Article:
People always use round numbers but at Skyscanner we like to do things differently. £104 is close enough to the ton, but with the extra four quid gets you to a really quite exotic place.
Part of Skyscanner’s functionality you may not have used is the “Weekend breaks” option which appears under “Suggestions” on the homepage. This allows you to pick a weekend in the future and quickly find flights (in ascending price order) for destinations all over the world. Booking flights for a romantic weekend, a stag or hen-do, a birthday surprise, a sporting couple of days or just a short get-away takes hardly any time with Skyscanner since all the dates are already listed. Having chosen your departure airport, a selection of cities appears with just a click of a button.
The list of destinations below shows just a selection of possible trips using Skyscanner’s search engine capabilities. All return prices are correct at the time of writing and all relate to the same weekend 14th-16th March 2008.
When you think of weekend ski trips in early spring, Finland is not a country which immediately leaps to mind – not to my mind anyway. Himos is one of Finland’s most popular ski resorts and is just 95km from the airport in Tampere. The resort can be reached by bus or by hire car and the trip takes about 90 mins – a reasonably short transfer time to a ski resort.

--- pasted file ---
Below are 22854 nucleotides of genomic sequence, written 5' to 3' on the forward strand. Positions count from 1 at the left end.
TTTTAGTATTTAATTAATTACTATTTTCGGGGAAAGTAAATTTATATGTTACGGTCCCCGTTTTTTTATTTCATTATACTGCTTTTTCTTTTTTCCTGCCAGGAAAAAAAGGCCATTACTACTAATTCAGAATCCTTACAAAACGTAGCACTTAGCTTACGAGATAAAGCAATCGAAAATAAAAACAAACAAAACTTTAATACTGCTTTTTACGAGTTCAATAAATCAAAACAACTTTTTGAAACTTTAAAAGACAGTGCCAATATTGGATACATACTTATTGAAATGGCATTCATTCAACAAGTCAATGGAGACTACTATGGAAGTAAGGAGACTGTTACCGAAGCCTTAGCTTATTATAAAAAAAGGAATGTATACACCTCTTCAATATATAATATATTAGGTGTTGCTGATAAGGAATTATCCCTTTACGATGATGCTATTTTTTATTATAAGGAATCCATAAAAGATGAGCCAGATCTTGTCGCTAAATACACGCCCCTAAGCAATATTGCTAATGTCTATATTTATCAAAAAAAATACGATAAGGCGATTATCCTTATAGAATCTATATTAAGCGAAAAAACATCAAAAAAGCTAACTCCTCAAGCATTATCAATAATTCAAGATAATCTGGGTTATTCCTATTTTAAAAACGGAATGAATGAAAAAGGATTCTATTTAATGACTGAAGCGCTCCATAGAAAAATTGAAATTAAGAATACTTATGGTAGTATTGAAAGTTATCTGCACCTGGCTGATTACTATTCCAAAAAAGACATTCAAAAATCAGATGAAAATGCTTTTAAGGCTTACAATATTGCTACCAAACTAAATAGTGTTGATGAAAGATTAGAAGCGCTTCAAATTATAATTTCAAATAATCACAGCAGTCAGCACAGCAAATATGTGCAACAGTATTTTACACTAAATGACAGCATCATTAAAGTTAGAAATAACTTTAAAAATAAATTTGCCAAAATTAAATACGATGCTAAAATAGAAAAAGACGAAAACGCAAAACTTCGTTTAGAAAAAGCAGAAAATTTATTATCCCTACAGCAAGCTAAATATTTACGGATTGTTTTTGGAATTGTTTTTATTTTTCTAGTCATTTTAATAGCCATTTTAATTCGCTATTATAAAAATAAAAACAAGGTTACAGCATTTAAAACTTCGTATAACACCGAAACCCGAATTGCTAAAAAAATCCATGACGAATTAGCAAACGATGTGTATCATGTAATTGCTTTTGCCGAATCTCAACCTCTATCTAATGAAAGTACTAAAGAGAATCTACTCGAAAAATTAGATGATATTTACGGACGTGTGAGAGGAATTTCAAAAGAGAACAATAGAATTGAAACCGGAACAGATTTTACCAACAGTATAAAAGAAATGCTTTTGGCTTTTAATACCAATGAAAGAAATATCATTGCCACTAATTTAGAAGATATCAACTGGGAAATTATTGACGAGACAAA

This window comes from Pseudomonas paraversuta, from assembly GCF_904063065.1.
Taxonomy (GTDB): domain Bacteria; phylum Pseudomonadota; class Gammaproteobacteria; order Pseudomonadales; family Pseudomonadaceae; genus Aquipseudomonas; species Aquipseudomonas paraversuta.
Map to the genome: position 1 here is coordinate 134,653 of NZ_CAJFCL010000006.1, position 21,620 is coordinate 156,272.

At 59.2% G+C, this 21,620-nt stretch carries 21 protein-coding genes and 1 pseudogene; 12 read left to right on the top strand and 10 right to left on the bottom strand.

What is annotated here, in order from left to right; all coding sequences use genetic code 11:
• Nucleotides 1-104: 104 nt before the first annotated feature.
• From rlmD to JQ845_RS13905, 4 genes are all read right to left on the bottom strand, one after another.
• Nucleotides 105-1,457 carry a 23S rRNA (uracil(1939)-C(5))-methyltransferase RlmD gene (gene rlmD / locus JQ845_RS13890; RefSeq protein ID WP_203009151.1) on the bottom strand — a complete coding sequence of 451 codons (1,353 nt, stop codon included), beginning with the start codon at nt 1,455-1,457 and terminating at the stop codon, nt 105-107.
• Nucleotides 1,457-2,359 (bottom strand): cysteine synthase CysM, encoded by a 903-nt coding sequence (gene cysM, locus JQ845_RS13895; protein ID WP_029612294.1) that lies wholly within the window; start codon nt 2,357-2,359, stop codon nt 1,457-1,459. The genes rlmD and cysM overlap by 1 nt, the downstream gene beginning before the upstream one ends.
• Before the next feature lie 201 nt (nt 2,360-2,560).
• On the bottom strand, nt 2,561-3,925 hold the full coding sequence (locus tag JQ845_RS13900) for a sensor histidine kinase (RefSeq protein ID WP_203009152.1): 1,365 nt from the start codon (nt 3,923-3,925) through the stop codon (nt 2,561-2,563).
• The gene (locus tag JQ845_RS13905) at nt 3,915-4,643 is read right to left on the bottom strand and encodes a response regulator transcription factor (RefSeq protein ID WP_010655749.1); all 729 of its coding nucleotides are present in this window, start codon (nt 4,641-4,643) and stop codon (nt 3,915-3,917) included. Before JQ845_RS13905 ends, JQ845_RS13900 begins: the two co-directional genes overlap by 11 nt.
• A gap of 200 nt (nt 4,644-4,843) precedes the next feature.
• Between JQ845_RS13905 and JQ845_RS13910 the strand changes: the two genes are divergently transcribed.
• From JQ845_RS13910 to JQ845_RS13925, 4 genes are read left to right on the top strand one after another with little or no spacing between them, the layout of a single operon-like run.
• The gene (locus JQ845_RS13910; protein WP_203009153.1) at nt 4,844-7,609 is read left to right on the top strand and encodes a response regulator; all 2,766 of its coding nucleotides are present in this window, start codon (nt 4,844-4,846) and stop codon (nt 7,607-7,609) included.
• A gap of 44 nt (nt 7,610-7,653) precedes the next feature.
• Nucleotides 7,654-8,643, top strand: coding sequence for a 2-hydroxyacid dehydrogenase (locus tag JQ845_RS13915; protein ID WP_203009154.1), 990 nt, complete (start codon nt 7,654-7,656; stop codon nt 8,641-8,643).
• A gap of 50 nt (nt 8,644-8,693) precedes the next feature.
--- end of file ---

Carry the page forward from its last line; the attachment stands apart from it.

Himos has 21 runs – the longest being just under one kilometre and 13 lifts. There are slopes to suit all abilities and children under the age of 7 with a helmet can ski for free. Unlike many resorts in the rest of Europe, you can ski from late October and also unlike many resorts, day prices for adult lift passes are around 30 Euros.
For more information see:
A quick three and a half hour flight can transport the weekend traveller to a city that is genuinely very different to cities in western Europe. The airport is just 4km from the city and a quick bus or taxi ride can take you to the heart of the city. The first stop for the visitor is often the Medina (or Old City).
In the centre of the Medina is Djemaa el-Fna – a busy square with a carnival-style atmosphere which draws tourists to witness the entertainers and performers and to sample delicious Moroccan food from local stalls. The city also affords the visitor the opportunity to explore a maze of alleyways full of bazaars and shopkeepers selling local products – get your haggling skills sharpened up before embarking on a spending spree. With average temperatures in March reaching up to 21 degrees, you might even get a bit of a tan.
The Spanish city of Granada is famous for, amongst other things, the magnificent Alhambra – the Moors’ hilltop citadel and their last stronghold before being ousted in 1492. Over two million visitors a year flock to see it every year and as such tickets are at a premium. The number of tickets is strictly controlled so rather than risk a long queue and potential disappointment, it is best to get tickets in advance (more information here).